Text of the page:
WAC Principles & Practices


Examining the WAC Principles & Practices that Make Your Program Exemplary

The five areas listed below represent core Principles and Practices that shape the development, operation, and continuation of exemplary WAC programs. Though an exemplary WAC program may do quality work in each of the five areas, applicants will select the three areas that they feel best demonstrate the exemplary qualities of their programs to serve as the focus of their applications. 

The list of bullet points following each area offers a sampling of the many possible practices that can exemplify a program’s exemplary qualities in that particular area. Applicants should regard these bullet points as examples of the kinds of practices that fit within an area, not as exhaustive lists of criteria that programs must meet to be considered exemplary in an area.

Once an applicant has selected three areas to be the focus of the application, the applicant will provide a written statement of up to two pages per area. In each of these statements, applicants will provide the following: 

  • Narrative describing how the applicant’s program is exemplary in the selected area.
  • Support/data to demonstrate the high quality of the applicant’s program in the selected area. (These data may be qualitative, quantitative, or a mix of both.)
  • Reflection on the support/data presented to explain selection and any relevant contextualizing factors.   

Area 1: Instruction and Pedagogy—

  • Supporting linguistic and cultural diversity.
  • Supporting writing as a process.
  • Using writing as a mode of learning.
  • Understanding writing as rhetorical.
  • Increasing students’ knowledge of disciplinary writing conventions.
  • Building students’ 21st century literacies.

Area 2: Student Engagement—

  • Developing inclusive and accessible strategies for learning.
  • Supporting underserved or systemically minoritized students.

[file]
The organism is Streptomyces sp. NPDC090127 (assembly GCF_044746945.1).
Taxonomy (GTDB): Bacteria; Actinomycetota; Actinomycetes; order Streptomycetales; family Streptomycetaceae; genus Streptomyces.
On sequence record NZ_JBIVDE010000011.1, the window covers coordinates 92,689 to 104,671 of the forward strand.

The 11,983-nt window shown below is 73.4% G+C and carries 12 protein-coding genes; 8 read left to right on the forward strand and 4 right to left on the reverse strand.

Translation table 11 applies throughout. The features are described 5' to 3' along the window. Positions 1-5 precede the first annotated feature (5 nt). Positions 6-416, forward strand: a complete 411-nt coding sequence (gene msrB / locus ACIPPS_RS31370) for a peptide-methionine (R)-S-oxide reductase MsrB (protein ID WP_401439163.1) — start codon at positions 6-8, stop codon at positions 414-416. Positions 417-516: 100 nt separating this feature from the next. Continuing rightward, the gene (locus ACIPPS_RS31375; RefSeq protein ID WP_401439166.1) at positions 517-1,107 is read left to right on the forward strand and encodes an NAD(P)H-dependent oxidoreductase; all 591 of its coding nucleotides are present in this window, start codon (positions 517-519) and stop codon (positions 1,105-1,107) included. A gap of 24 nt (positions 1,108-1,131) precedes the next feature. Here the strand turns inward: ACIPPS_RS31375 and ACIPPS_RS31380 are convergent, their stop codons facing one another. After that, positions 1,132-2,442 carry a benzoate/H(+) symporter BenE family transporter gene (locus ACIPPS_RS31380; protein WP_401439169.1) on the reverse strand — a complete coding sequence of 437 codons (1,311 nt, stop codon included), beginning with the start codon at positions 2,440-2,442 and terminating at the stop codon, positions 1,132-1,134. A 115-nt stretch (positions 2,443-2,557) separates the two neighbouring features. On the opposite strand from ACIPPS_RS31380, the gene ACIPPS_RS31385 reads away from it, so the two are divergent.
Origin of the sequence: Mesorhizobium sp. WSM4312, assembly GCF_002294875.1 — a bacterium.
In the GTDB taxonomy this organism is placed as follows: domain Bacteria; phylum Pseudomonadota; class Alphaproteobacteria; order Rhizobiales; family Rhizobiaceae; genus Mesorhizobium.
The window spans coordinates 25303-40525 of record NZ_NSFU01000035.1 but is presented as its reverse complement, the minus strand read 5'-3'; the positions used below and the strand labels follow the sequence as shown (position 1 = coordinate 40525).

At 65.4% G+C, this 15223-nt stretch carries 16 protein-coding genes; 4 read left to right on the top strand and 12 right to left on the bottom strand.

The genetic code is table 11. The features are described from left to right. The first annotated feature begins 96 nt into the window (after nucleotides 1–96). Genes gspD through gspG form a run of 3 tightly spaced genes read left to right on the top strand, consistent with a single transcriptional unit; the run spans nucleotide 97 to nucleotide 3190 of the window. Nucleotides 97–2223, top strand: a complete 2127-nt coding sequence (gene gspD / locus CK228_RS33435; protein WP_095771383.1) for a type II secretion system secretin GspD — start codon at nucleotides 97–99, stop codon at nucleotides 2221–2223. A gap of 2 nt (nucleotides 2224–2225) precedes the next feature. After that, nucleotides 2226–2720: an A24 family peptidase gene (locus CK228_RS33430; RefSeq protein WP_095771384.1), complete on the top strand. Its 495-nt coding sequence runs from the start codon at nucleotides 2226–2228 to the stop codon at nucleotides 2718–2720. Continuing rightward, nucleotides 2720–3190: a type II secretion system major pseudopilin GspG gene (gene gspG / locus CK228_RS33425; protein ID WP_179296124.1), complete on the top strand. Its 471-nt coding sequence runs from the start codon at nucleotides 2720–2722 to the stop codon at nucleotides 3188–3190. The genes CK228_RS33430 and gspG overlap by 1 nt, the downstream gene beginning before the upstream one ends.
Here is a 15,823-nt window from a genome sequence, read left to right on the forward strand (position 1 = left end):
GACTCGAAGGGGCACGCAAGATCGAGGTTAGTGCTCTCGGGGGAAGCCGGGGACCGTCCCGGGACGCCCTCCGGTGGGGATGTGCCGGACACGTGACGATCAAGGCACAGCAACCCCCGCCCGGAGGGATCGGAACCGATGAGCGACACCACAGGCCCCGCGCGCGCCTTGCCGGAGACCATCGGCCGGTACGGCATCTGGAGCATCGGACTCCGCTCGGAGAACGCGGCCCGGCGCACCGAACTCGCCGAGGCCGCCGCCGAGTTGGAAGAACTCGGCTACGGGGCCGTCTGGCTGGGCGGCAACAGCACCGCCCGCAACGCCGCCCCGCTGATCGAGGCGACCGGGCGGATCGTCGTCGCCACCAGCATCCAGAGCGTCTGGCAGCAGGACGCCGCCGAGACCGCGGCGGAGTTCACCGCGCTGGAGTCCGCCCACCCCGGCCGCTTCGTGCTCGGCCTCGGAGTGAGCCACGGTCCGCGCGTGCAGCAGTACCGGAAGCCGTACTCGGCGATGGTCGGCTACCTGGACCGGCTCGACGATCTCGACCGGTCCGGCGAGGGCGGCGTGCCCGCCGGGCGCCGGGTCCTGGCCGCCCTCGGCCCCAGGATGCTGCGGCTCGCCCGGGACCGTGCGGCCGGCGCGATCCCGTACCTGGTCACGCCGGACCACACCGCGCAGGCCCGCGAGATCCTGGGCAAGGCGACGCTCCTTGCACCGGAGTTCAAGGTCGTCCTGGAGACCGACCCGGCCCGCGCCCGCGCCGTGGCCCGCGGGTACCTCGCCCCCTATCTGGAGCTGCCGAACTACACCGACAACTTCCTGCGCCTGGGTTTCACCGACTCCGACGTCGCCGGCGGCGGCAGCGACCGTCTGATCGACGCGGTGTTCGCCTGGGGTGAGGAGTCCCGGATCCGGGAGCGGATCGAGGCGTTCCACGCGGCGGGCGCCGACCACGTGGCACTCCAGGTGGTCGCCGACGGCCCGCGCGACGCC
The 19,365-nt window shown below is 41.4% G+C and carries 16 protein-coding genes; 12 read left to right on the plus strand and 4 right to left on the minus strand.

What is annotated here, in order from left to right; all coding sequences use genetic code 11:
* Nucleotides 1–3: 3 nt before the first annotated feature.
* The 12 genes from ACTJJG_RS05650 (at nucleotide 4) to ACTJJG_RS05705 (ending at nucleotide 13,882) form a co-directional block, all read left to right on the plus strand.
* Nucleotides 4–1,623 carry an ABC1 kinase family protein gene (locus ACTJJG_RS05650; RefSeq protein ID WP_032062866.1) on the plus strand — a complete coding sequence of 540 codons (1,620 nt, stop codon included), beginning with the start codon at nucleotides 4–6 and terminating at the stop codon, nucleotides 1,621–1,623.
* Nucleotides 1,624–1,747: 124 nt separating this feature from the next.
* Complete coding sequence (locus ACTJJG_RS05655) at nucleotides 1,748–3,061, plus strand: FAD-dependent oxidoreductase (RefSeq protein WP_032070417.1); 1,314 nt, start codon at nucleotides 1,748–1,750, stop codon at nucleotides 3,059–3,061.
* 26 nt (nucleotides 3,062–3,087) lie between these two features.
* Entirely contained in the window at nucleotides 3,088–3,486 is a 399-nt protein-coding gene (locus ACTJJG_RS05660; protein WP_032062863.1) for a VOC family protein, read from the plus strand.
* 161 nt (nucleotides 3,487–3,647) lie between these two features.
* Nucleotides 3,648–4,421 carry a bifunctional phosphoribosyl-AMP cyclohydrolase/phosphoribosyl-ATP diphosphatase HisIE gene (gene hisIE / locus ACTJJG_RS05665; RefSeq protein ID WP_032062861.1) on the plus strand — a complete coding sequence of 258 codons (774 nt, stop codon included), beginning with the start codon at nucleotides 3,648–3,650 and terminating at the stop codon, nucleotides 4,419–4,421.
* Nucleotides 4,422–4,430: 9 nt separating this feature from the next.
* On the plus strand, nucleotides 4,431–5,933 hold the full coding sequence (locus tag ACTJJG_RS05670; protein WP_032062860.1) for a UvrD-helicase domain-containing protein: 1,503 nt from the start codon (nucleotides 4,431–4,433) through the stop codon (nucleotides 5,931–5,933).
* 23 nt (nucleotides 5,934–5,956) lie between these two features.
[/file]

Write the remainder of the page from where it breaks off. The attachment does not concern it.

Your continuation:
• Increasing student engagement across modalities and formats.
  • Sustaining writing across students’ academic careers.

Area 3: Culture/Community—

  • Identifying and tracing various WAC efforts (including professional development) across campus, including contingent faculty and graduate instructors if relevant.
  • Recognizing and building on expertise already on campus.
  • Creating an interdisciplinary community of committed faculty and staff around teaching and student writing.
  • Fostering partnerships with other programs to support WAC goals.
  • Creating a campus culture that supports writing.

Area 4: Program Development and Growth—

  • Learning from experienced WAC directors, researchers, and scholars.
  • Learning from existing scholarship on WAC program administration.
  • Seeking interdisciplinary input and investment in the WAC program.
  • Collaborating with other institutional groups.
  • Contributing to WAC scholarship and/or public knowledge about writing and writing scholarship.
  • Advertising your WAC program and its successes.
  • Addressing and overcoming challenges.
  • Documenting institutional support. 

Area 5: Assessment—

  • Creating meaningful, inclusive, and equitable evaluation of writing.
  • Designing models for WAC assessment.
  • Designing, implementing, and responding to ongoing program assessment.
  • Soliciting input from institutional stakeholders